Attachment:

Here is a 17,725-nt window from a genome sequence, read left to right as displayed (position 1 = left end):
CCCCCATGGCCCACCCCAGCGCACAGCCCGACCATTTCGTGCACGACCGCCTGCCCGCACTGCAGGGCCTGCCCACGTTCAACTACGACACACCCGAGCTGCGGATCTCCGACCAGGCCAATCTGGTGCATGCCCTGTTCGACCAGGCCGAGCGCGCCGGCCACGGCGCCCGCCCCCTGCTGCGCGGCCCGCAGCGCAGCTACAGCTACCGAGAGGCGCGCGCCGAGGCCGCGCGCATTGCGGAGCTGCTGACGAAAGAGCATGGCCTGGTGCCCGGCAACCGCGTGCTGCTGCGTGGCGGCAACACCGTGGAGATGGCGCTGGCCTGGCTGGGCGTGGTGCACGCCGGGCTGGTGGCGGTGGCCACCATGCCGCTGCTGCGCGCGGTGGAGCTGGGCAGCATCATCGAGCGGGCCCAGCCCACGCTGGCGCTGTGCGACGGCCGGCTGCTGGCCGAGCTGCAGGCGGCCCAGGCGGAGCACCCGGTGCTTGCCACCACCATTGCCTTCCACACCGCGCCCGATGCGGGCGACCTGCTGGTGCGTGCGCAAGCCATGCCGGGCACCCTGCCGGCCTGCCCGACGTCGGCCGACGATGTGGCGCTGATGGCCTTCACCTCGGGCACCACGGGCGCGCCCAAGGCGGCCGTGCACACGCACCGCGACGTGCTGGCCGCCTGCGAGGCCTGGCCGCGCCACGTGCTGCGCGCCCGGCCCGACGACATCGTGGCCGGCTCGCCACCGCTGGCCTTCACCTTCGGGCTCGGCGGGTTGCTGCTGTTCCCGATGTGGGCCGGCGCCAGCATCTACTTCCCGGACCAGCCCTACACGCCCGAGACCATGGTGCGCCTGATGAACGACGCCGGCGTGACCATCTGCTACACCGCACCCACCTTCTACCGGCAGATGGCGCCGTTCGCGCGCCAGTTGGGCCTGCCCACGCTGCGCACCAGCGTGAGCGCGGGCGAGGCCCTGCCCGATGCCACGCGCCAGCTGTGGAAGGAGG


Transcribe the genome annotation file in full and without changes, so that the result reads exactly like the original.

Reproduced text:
Here is a 17,725-nt window from a genome sequence, read left to right as displayed (position 1 = left end):
CCCCCATGGCCCACCCCAGCGCACAGCCCGACCATTTCGTGCACGACCGCCTGCCCGCACTGCAGGGCCTGCCCACGTTCAACTACGACACACCCGAGCTGCGGATCTCCGACCAGGCCAATCTGGTGCATGCCCTGTTCGACCAGGCCGAGCGCGCCGGCCACGGCGCCCGCCCCCTGCTGCGCGGCCCGCAGCGCAGCTACAGCTACCGAGAGGCGCGCGCCGAGGCCGCGCGCATTGCGGAGCTGCTGACGAAAGAGCATGGCCTGGTGCCCGGCAACCGCGTGCTGCTGCGTGGCGGCAACACCGTGGAGATGGCGCTGGCCTGGCTGGGCGTGGTGCACGCCGGGCTGGTGGCGGTGGCCACCATGCCGCTGCTGCGCGCGGTGGAGCTGGGCAGCATCATCGAGCGGGCCCAGCCCACGCTGGCGCTGTGCGACGGCCGGCTGCTGGCCGAGCTGCAGGCGGCCCAGGCGGAGCACCCGGTGCTTGCCACCACCATTGCCTTCCACACCGCGCCCGATGCGGGCGACCTGCTGGTGCGTGCGCAAGCCATGCCGGGCACCCTGCCGGCCTGCCCGACGTCGGCCGACGATGTGGCGCTGATGGCCTTCACCTCGGGCACCACGGGCGCGCCCAAGGCGGCCGTGCACACGCACCGCGACGTGCTGGCCGCCTGCGAGGCCTGGCCGCGCCACGTGCTGCGCGCCCGGCCCGACGACATCGTGGCCGGCTCGCCACCGCTGGCCTTCACCTTCGGGCTCGGCGGGTTGCTGCTGTTCCCGATGTGGGCCGGCGCCAGCATCTACTTCCCGGACCAGCCCTACACGCCCGAGACCATGGTGCGCCTGATGAACGACGCCGGCGTGACCATCTGCTACACCGCACCCACCTTCTACCGGCAGATGGCGCCGTTCGCGCGCCAGTTGGGCCTGCCCACGCTGCGCACCAGCGTGAGCGCGGGCGAGGCCCTGCCCGATGCCACGCGCCAGCTGTGGAAGGAGG